Abd Allah is the current chairman of the 57-nation Organisation of the Islamic Conference (OIC), the world's biggest grouping of Muslim countries.
"Our view is that we'd like to encourage countries that can afford to do so, especially those countries around the region that are not too far away from Iraq - they are perhaps better placed (to send troops to Iraq)," he was quoted as saying by the official news agency Bernama on Monday.
Geographic proximity would facilitate the logistics of sending troops to the war-ravaged nation, he said, in an apparent indication that Malaysia itself was not considering contributing soldiers at the moment.
"Certainly we are not preventing others from doing so," he said.
A spokeswoman for the prime minister told reporters that Abd Allah had said Malaysia was "monitoring" the situation in Iraq and would consider any request for troops by the United Nations.
Abd Allah told Bernama that fellow OIC countries had not yet indicated to him whether they would like to participate in a US-led multinational force in Iraq, and suggested they would want to be assured that the security situation had improved first.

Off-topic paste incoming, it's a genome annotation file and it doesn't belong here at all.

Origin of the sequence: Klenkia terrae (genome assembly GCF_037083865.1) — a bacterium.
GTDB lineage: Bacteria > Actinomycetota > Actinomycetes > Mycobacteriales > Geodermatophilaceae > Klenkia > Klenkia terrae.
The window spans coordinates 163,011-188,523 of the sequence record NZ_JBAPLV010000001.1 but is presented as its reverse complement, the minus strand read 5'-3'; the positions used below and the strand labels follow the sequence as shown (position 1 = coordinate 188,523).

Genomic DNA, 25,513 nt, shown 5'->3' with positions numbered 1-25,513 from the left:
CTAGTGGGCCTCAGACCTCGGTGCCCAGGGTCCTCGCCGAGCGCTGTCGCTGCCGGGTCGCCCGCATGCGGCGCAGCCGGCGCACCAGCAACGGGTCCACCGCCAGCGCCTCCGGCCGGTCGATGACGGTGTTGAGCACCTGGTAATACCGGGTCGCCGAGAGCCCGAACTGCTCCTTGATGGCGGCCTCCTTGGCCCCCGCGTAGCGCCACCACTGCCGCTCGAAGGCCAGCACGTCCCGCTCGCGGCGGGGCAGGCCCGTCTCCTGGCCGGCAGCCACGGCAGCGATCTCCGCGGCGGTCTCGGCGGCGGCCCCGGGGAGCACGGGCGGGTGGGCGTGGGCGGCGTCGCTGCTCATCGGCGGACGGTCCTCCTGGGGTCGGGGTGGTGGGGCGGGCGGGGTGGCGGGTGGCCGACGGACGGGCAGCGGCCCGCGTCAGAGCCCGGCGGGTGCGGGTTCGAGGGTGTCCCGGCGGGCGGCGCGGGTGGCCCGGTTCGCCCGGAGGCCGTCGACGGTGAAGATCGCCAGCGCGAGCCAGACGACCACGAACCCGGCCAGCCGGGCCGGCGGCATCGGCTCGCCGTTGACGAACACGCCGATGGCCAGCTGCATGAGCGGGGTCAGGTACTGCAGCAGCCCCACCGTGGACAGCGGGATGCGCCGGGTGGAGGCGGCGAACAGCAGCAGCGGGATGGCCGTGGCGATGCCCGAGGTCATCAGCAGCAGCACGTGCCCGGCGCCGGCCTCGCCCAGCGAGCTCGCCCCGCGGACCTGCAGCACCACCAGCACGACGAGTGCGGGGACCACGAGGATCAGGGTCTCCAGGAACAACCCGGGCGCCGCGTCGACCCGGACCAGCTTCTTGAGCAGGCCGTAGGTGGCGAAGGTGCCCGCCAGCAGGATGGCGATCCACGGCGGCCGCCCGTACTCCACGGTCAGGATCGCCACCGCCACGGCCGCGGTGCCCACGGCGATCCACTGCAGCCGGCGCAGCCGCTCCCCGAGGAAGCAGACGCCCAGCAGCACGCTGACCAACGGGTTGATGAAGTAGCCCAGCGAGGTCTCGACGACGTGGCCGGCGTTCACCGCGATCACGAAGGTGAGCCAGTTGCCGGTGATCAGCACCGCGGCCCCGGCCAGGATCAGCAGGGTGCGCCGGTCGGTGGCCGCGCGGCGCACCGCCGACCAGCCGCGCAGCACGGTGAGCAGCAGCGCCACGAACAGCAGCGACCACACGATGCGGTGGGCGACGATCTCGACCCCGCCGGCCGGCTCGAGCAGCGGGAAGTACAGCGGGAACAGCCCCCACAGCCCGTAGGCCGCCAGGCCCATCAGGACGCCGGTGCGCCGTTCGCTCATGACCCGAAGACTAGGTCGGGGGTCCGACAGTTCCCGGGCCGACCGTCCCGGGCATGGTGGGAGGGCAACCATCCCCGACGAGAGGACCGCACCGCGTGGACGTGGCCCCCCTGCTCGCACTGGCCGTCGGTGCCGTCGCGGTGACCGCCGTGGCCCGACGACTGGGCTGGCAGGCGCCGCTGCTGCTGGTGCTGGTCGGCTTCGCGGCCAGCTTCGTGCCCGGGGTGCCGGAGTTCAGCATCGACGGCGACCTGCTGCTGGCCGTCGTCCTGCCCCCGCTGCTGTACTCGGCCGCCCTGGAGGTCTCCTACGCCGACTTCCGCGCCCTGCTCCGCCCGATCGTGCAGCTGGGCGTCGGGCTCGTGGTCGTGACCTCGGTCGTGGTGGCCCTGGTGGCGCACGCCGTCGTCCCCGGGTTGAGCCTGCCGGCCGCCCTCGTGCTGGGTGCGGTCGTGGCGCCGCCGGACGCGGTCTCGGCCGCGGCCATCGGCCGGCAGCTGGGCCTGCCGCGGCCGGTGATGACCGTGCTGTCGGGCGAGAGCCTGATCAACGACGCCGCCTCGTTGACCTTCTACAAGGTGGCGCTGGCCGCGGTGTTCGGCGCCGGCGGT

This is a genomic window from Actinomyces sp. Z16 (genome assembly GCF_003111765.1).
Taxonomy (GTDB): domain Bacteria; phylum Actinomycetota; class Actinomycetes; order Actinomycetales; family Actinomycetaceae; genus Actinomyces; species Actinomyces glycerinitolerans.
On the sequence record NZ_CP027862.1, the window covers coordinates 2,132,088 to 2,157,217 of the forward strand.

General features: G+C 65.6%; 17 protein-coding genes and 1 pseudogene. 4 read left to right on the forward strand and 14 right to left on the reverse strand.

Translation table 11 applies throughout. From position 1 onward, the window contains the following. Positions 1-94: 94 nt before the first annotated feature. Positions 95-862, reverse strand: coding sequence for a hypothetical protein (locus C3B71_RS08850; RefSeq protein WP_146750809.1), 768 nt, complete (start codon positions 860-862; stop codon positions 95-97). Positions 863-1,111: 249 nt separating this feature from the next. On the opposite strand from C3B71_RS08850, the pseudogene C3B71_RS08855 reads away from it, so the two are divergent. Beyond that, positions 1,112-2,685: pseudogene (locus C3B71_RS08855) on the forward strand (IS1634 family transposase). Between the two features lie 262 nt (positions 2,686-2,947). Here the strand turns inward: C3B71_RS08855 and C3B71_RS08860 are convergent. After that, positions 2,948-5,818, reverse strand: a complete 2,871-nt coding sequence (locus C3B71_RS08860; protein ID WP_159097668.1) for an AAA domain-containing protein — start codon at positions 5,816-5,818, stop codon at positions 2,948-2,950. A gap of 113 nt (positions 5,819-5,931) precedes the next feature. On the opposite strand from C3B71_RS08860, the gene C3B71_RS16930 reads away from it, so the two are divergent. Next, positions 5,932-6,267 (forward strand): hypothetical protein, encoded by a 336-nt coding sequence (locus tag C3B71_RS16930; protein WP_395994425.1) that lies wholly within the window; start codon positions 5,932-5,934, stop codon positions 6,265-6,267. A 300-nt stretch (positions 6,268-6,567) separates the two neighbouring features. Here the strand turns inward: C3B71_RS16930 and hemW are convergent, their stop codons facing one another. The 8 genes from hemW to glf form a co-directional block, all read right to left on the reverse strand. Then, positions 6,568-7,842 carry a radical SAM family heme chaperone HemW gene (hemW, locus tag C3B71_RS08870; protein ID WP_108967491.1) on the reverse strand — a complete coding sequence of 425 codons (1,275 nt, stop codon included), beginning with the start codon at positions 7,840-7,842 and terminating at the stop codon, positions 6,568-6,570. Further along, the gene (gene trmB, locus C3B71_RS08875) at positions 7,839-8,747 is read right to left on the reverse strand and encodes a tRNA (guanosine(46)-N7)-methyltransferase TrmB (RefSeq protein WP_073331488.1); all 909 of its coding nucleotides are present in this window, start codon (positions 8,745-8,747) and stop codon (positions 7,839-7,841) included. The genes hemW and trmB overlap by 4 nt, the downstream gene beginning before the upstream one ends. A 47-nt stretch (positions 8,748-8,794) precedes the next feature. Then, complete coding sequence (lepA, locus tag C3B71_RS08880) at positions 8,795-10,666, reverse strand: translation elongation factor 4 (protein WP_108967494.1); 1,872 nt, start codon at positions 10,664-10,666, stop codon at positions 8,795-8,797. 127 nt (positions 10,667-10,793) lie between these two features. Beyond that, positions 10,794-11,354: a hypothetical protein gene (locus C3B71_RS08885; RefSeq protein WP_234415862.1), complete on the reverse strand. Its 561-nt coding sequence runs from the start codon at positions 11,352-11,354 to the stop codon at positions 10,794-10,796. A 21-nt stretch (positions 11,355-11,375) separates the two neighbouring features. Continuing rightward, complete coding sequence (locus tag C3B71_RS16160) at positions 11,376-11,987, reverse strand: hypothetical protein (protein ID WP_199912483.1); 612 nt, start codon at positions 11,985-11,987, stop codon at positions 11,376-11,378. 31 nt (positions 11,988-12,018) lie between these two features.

"Our view is that we'd like to encourage countries that can afford to do so, especially those countries around the region that are not too far away from Iraq"
Abd Allah Ahmad Badawi,
Malaysian Prime Minister
"If the situation remains very volatile and there is still a lot of violence and bombings, it is very, very difficult to get countries to participate in a multinational force," he said.
Abd Allah said Malaysia would like to participate in the reconstruction of Iraq, particularly in rebuilding the country's shattered infrastructure.
Malaysia was a strong opponent of the US-led invasion of Iraq. Abd Allah said after the handover of power last month that he believed the United Nations should play an important role in the transition and reconstruction of the country.